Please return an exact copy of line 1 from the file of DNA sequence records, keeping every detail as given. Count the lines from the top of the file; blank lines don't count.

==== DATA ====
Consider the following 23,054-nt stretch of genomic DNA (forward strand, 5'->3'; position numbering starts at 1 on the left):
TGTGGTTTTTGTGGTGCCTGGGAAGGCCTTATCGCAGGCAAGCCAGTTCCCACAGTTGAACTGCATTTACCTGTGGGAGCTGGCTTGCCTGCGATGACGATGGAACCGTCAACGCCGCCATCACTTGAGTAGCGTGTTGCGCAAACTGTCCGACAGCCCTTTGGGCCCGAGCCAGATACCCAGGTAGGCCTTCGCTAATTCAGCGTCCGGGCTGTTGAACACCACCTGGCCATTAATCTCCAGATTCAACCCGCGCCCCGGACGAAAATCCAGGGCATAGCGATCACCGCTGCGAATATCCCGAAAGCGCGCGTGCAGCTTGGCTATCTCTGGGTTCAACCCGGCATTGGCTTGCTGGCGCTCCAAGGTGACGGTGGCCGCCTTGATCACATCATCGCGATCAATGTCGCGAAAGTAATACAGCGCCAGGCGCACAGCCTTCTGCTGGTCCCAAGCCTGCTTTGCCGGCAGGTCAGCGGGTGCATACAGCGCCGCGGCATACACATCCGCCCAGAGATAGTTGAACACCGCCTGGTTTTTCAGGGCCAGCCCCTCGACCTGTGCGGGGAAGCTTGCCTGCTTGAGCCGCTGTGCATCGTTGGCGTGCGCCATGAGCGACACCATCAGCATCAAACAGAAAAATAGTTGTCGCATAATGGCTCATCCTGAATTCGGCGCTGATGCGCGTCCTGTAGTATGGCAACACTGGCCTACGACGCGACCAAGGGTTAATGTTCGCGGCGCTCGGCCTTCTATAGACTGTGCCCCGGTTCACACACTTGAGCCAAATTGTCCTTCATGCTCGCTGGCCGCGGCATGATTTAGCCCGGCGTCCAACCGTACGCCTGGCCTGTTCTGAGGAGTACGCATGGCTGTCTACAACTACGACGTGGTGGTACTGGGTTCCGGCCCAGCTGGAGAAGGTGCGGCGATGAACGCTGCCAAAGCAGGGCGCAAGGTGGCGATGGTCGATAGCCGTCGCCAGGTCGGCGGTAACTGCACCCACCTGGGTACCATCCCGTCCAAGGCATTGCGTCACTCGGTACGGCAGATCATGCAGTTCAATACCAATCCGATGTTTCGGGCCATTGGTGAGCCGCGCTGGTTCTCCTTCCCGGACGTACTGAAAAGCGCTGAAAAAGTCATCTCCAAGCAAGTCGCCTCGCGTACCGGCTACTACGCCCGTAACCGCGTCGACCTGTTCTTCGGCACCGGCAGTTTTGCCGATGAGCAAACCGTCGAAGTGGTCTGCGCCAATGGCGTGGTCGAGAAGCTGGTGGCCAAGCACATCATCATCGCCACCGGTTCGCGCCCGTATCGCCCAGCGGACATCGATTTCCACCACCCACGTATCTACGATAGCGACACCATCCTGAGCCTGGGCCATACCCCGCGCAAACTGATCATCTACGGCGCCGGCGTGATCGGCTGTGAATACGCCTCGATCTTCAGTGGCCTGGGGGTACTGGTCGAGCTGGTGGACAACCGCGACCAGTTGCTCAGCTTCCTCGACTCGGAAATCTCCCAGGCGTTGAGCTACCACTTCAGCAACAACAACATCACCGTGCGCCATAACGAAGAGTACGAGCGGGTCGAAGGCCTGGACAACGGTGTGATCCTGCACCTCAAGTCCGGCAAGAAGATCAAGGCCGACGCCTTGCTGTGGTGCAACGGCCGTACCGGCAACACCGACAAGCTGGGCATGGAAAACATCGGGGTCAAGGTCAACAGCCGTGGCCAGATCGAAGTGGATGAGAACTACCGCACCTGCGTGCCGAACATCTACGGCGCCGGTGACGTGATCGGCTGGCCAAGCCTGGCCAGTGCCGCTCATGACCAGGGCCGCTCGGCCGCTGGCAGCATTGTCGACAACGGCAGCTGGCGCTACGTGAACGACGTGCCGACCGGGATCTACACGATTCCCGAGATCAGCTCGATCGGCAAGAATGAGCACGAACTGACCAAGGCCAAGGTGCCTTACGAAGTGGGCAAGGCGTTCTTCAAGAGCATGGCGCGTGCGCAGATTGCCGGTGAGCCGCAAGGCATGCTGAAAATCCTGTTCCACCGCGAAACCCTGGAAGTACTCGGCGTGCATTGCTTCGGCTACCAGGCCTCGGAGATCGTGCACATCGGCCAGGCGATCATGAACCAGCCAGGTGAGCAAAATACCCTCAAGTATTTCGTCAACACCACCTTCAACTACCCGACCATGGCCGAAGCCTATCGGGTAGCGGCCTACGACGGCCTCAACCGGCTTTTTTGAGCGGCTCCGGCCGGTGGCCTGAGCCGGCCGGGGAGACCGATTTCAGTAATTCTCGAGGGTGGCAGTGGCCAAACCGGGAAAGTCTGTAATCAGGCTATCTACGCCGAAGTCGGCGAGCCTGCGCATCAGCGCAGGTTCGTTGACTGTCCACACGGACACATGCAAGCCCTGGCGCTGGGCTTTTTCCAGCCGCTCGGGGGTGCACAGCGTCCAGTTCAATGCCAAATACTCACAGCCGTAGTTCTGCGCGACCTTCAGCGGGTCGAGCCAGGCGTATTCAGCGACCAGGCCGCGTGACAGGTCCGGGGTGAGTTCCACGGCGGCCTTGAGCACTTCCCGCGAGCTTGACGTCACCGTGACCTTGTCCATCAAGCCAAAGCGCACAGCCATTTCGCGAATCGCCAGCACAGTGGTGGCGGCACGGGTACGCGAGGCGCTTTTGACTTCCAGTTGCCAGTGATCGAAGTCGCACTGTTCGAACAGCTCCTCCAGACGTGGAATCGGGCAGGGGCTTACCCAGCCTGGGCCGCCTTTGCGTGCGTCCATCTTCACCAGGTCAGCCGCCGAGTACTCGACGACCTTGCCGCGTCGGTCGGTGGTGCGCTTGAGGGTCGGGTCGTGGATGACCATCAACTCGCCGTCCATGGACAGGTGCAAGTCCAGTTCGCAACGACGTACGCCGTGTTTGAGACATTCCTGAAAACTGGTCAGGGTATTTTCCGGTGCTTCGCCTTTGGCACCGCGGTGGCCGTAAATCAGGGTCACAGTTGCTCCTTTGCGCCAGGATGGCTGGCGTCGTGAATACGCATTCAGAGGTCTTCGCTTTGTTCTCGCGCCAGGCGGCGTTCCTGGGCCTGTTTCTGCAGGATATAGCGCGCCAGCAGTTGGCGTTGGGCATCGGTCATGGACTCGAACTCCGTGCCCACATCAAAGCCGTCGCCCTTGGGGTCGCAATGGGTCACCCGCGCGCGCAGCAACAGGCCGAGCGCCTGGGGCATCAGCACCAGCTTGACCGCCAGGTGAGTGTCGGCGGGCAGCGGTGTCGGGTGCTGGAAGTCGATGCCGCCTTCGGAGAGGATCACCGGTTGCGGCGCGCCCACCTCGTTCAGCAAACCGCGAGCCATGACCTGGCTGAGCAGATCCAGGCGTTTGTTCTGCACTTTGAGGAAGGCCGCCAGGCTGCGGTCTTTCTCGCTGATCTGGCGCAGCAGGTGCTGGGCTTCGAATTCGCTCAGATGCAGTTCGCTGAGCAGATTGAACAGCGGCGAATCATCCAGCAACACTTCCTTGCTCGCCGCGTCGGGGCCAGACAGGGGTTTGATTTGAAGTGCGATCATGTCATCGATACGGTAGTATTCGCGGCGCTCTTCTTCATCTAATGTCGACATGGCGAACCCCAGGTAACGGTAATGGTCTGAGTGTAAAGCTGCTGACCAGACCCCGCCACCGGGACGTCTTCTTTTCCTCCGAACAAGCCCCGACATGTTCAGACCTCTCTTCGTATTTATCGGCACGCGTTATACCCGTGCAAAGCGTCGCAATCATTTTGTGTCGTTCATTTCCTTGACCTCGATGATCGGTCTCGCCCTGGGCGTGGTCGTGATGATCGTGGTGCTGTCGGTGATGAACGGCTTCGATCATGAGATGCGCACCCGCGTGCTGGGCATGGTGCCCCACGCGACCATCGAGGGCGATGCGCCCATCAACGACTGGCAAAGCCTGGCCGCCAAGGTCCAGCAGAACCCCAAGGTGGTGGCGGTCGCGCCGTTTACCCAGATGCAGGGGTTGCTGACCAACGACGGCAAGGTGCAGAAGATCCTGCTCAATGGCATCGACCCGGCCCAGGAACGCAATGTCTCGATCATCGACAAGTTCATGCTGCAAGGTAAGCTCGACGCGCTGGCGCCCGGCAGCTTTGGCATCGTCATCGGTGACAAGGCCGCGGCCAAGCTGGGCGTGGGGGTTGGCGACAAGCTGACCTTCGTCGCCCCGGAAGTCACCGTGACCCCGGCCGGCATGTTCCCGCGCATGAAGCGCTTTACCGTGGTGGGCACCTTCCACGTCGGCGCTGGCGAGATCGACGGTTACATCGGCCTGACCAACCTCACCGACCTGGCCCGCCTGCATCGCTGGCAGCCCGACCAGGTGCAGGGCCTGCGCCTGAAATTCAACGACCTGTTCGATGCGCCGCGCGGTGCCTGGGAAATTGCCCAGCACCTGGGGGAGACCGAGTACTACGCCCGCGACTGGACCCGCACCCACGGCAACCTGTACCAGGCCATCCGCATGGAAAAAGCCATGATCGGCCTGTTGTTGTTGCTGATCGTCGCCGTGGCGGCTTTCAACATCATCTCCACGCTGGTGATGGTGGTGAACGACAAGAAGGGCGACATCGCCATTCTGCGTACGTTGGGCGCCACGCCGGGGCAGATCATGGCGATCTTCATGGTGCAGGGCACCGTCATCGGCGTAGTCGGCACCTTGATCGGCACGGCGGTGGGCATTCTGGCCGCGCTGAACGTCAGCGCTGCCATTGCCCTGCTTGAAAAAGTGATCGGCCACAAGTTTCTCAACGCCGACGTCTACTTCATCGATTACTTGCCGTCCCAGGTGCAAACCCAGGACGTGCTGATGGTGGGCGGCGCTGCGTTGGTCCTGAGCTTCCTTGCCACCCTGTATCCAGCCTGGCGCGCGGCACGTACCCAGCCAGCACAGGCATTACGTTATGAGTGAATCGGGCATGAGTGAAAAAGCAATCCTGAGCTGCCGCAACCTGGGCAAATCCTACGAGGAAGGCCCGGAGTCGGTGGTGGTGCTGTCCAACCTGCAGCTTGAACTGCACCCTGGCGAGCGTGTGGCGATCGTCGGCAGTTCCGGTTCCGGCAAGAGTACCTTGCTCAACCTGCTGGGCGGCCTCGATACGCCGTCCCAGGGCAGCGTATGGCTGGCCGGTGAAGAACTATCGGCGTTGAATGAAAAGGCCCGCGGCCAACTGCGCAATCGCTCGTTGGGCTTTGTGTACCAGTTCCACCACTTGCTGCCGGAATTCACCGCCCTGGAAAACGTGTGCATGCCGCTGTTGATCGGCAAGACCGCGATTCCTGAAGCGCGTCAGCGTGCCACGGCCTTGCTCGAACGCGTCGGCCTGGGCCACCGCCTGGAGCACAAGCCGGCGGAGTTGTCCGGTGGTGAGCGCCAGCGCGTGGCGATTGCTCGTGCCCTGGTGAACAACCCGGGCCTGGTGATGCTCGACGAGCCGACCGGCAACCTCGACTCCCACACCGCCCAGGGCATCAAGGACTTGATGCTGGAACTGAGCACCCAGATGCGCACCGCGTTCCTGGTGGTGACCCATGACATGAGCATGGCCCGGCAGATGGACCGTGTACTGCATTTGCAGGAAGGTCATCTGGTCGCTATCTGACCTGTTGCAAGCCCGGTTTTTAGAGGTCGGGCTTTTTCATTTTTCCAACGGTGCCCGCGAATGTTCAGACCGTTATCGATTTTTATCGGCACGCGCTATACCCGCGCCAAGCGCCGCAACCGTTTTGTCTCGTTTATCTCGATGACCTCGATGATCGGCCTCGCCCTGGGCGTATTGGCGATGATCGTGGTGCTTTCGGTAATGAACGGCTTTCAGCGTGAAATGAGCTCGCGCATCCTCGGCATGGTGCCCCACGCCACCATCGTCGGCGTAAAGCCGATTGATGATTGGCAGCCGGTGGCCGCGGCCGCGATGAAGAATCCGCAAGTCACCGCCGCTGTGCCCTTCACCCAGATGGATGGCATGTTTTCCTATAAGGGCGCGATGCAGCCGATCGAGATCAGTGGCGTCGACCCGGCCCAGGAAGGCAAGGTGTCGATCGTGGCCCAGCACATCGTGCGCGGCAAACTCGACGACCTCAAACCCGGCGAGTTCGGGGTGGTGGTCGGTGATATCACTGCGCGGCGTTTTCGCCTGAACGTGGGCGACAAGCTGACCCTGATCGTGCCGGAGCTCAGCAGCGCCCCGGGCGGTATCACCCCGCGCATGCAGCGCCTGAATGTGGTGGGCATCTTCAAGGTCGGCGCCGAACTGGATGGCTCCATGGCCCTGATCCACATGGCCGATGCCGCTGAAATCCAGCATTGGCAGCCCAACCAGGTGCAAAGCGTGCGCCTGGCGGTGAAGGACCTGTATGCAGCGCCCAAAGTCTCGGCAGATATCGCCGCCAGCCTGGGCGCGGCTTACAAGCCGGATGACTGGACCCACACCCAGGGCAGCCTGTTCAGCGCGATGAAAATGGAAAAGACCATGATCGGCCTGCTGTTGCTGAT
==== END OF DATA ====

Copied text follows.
Consider the following 23,054-nt stretch of genomic DNA (forward strand, 5'->3'; position numbering starts at 1 on the left):